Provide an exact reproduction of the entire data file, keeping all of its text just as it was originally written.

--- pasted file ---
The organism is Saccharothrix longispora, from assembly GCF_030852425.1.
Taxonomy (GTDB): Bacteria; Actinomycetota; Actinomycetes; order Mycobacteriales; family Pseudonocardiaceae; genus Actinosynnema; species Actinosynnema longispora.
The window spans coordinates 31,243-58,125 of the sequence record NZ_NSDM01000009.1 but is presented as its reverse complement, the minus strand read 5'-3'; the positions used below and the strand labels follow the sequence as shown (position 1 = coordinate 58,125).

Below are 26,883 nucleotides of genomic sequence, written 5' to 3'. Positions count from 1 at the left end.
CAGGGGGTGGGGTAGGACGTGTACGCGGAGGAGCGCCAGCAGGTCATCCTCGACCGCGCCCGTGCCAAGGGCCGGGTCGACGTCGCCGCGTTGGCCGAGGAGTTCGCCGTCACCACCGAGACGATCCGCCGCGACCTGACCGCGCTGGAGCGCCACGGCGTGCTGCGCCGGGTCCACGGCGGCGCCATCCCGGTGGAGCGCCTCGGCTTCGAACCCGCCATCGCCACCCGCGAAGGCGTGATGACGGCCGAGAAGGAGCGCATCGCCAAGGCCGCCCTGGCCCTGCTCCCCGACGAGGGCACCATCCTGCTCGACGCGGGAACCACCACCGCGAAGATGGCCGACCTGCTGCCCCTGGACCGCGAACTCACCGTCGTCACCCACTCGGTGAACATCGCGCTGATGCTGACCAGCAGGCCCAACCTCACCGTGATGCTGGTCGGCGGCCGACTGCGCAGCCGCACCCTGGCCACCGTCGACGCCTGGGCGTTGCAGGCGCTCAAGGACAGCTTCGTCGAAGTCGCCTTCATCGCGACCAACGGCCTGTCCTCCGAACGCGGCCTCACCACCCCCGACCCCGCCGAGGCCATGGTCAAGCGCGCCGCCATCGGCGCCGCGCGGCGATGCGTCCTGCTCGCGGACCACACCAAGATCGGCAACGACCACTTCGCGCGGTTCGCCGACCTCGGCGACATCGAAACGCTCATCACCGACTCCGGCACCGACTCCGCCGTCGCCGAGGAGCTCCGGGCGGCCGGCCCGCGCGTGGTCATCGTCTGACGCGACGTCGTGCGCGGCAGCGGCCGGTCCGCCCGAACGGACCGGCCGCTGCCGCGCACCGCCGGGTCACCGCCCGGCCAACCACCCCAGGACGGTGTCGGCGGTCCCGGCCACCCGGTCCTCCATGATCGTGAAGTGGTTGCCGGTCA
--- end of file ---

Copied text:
The organism is Saccharothrix longispora, from assembly GCF_030852425.1.
Taxonomy (GTDB): Bacteria; Actinomycetota; Actinomycetes; order Mycobacteriales; family Pseudonocardiaceae; genus Actinosynnema; species Actinosynnema longispora.
The window spans coordinates 31,243-58,125 of the sequence record NZ_NSDM01000009.1 but is presented as its reverse complement, the minus strand read 5'-3'; the positions used below and the strand labels follow the sequence as shown (position 1 = coordinate 58,125).

Below are 26,883 nucleotides of genomic sequence, written 5' to 3'. Positions count from 1 at the left end.
CAGGGGGTGGGGTAGGACGTGTACGCGGAGGAGCGCCAGCAGGTCATCCTCGACCGCGCCCGTGCCAAGGGCCGGGTCGACGTCGCCGCGTTGGCCGAGGAGTTCGCCGTCACCACCGAGACGATCCGCCGCGACCTGACCGCGCTGGAGCGCCACGGCGTGCTGCGCCGGGTCCACGGCGGCGCCATCCCGGTGGAGCGCCTCGGCTTCGAACCCGCCATCGCCACCCGCGAAGGCGTGATGACGGCCGAGAAGGAGCGCATCGCCAAGGCCGCCCTGGCCCTGCTCCCCGACGAGGGCACCATCCTGCTCGACGCGGGAACCACCACCGCGAAGATGGCCGACCTGCTGCCCCTGGACCGCGAACTCACCGTCGTCACCCACTCGGTGAACATCGCGCTGATGCTGACCAGCAGGCCCAACCTCACCGTGATGCTGGTCGGCGGCCGACTGCGCAGCCGCACCCTGGCCACCGTCGACGCCTGGGCGTTGCAGGCGCTCAAGGACAGCTTCGTCGAAGTCGCCTTCATCGCGACCAACGGCCTGTCCTCCGAACGCGGCCTCACCACCCCCGACCCCGCCGAGGCCATGGTCAAGCGCGCCGCCATCGGCGCCGCGCGGCGATGCGTCCTGCTCGCGGACCACACCAAGATCGGCAACGACCACTTCGCGCGGTTCGCCGACCTCGGCGACATCGAAACGCTCATCACCGACTCCGGCACCGACTCCGCCGTCGCCGAGGAGCTCCGGGCGGCCGGCCCGCGCGTGGTCATCGTCTGACGCGACGTCGTGCGCGGCAGCGGCCGGTCCGCCCGAACGGACCGGCCGCTGCCGCGCACCGCCGGGTCACCGCCCGGCCAACCACCCCAGGACGGTGTCGGCGGTCCCGGCCACCCGGTCCTCCATGATCGTGAAGTGGTTGCCGGTCA